30. clueless? says:

    This is W.R.T the newscientist article..
    How can it be claimed that “insisting that humans were made by divine plan” gives a “sense of control” to people? If anything, it brings about a sense of loss of control!..I may be grouped into this “denialist” bunch, but I think what they have done here is to cleverly place creationists into this group so that most of the readers, who are likely to be atheists or “sceptics”, will find it absurd to be grouped with these kind of people, which is assured if they agree to any of the other “conspiracy theories”, isn’t it? What happened to the swine flu “pandemic”? How did it die down all of a sudden? Come to think of it, what about the SARS and Bird Flu “outbreaks” which were supposed to change the course of human history? Isn’t it understandable that after many such mistakes on the part of “experts” (including the recent discreditation of the IPCC’s report about the melting of the Himalayan glaciers by 2035), many reasonable people would want to wait until they receive all the facts before rushing to judgement? I don’t disregard science entirely nor do i make use of “sciency” jargon just to deny for the sake of denial but it’s very easy to accuse someone like me of doing that. Consider that this argument can easily be turned around to accuse people who blindly accept every new disaster scenario with regards to pandemics, global warming etc. as gullible or “agreeists”, to coin a word. There are militant denialists and there are the rest of us who don’t suffer from any complex where we think of ourselves as “courageous underdogs” or any such nonsense, we just don’t want to accept a bunch of bull from either side of the divide.

  31. lol says:

    Nobody seems to have considered that panel 2 aptly describes many atheists.

  32. clueless? says:

    @lol…it can be used to describe anyone who doesn’t agree with you…anyone who “denies” the veracity of your opinion…that’s why this is an idea that’s going nowhere.

  33. Well, so much for Draw Muhammad Day on May 20. Turns out that death threats are pretty effective. Sigh.

    Here’s a link to the original idea, though it has been removed from the blog of the originator:

  34. nina says:


    no, atheist don’t see themselves as underdogs, and while the religious right’s agenda is elite and sinister, it’s not secret enough to be a conspiracy

  35. grouchy-one says:

    Happy Draw Muhammad Day everyone!

  36. Nibien says:

    “@lol…it can be used to describe anyone who doesn’t agree with you…anyone who “denies” the veracity of your opinion…that’s why this is an idea that’s going nowhere.”

    Or, you can simply not be a moron, and see that they deny actual evidence. Everything listed, from Anti-Vac, 9-11 truthers, creationists, and Global Warming deniers are always uneducated morons, fighting against those damn elites with PhDs who know what they’re talking about.

    Now, if you want to bring out a collection of fossil evidence for Jesus, as well as genetic evidence for Jesus, in order to prove he was a non-human god being, that’s fine. We do that with evolutionary biology. The fact that you don’t, well… That’s another thing all together.

  37. Crusader Rabid says:

    Meh. If you believe in “Anthropogenic” CC, as opposed to “natural” climate variations, then you must explain why you see humans as set apart from Nature.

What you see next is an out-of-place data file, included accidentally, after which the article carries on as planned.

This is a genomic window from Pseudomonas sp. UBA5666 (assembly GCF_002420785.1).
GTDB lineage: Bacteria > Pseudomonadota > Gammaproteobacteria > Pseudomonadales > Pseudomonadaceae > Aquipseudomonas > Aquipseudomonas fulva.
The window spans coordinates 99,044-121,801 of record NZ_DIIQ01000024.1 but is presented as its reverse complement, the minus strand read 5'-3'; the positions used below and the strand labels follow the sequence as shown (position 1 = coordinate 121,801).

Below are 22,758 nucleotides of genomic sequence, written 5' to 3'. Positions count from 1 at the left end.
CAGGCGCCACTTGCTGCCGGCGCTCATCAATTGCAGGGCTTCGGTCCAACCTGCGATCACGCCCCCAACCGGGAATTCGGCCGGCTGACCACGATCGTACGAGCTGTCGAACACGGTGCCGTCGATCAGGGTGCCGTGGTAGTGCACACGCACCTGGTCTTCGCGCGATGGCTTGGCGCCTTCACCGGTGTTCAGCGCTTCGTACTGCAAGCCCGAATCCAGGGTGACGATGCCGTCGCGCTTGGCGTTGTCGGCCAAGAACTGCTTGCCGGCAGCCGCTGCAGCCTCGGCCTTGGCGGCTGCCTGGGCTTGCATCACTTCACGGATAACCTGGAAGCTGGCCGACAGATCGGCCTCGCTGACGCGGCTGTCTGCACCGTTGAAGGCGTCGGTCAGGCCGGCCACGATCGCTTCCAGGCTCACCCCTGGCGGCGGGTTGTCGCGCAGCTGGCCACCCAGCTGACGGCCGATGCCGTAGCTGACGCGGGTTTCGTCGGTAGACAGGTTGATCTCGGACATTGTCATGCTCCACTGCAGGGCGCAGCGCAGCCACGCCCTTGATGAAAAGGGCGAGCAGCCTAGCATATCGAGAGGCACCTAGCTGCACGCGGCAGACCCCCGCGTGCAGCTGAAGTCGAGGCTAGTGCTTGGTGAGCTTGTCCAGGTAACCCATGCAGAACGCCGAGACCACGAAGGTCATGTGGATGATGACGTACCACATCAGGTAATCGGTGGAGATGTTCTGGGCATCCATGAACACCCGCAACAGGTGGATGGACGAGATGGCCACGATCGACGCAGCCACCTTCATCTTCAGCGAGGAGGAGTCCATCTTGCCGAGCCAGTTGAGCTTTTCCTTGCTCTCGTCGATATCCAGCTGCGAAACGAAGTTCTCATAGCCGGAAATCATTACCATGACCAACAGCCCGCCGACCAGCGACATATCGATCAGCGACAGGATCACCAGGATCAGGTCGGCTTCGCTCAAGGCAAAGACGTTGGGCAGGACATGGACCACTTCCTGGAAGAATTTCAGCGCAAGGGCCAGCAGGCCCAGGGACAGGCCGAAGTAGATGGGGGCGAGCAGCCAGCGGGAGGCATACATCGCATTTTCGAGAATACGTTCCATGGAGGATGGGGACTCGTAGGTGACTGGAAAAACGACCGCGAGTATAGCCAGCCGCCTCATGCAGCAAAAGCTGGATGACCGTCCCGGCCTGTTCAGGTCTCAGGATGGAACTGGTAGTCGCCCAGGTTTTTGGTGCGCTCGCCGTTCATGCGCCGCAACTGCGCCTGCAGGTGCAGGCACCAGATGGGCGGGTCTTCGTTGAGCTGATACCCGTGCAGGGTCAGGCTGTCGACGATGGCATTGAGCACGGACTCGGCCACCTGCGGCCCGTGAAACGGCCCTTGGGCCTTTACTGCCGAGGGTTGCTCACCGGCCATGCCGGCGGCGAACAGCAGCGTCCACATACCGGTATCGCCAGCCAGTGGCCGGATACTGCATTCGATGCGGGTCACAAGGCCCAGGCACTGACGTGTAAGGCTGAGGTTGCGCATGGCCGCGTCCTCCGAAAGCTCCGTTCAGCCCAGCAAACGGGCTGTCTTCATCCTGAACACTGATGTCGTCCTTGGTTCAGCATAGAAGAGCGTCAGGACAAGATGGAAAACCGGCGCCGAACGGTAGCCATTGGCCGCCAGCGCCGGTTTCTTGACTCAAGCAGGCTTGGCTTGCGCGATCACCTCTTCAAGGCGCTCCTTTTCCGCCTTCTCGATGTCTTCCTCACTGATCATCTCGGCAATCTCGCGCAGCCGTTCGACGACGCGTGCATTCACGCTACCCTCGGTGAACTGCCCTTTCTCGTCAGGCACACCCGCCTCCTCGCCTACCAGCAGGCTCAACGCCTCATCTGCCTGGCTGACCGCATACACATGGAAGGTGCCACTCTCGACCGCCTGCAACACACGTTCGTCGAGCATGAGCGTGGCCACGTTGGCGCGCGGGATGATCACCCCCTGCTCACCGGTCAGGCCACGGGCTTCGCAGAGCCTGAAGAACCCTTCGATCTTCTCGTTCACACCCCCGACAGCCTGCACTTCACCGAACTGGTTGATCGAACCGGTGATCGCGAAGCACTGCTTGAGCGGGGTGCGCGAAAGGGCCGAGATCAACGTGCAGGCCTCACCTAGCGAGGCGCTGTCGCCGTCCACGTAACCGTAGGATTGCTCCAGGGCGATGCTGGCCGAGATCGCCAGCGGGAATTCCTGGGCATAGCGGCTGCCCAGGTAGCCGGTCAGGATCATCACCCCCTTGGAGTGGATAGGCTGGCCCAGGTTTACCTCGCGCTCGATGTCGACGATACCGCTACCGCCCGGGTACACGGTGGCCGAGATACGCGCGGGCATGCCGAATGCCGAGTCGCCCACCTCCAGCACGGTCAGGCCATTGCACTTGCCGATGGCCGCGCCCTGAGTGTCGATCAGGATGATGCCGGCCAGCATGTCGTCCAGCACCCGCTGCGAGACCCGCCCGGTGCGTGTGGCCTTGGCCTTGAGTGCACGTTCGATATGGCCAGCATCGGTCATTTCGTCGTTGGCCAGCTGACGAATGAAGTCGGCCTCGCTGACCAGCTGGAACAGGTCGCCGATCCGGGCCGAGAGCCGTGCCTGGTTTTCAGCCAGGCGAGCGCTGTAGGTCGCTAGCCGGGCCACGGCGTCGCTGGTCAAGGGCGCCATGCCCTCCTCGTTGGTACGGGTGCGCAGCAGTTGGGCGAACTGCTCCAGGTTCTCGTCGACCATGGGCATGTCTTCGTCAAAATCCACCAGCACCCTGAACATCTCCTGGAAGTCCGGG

38. Nibien says:

    ” Meh. If you believe in “Anthropogenic” CC, as opposed to “natural” climate variations, then you must explain why you see humans as set apart from Nature.”

    I’m trying to get my head around this huge blob of stupidity.

    So, what you’re saying is, all climate change is nature based, because humans come from nature? Really?

    I guess iPods are natural too, since humans are from nature.

    And, believe it or not, things can fit in more than one category.

  39. clueless? says:

    @Nibien..”Or, you can simply not be a moron, and see that they deny actual evidence. Everything listed, from Anti-Vac, 9-11 truthers, creationists, and Global Warming deniers are always uneducated morons, fighting against those damn elites with PhDs who know what they’re talking about.”

    yes, but those “damn elites with PhDs” are proven to be wrong sometimes(as in the case of data-manipulating climate-change scientists recently, the IPCC & i don’t even want to mention Al Gore). Not everyone who disagrees with the present cause celebre is an “uneducated moron”, sometimes you have to agree that people on both sides of every argument are very likely to get carried away with their self-righteousness. So, it is always better to be sceptical,yes that dreaded word again, of every movement claiming they have a revolutionary world-changing idea. What I am trying to say is that it is too easy to say someone who doesn’t agree with you might have some psychological issues(even when they do, in some cases) but generalization is not a very scientific attitude.

  40. John Moore says:

    So here is one of those “elite with Phd’s talking about Global Cooling”. I have been surprised by the stance of most on this site. The only solution that all of this global climate change has been more taxes, and Bill Gates’ idea is to build huge ocean vessels to pump water vapor into the air to reflect UV. This is why I see this whole Global Warming thing as a religion unto itself. The attitudes of those on this site will however not stop me from loving J&M. At least we can agree that this is one of the best sites ever just surprised that Muslims haven’t figured out how to scare Author into submission…..

  41. lol says:


    panel 2 doesn’t happen to mention ‘conspiracy’, rather a sinister agenda promoted by a corrupt elite. this is definitely an oft-mentioned cry by some atheists. i think that in the narrative of an adversary pc brigade/religious establishment/insert-influential-body-here is an implicit claim of the position of the plucky frodo-esque underdog.

  42. Poweronoff says:

    So, from the existence of paranoid crackpots you deduce that the elite has no agenda?

  43. lol says:

    @Poweronoff, for whom is your comment intended?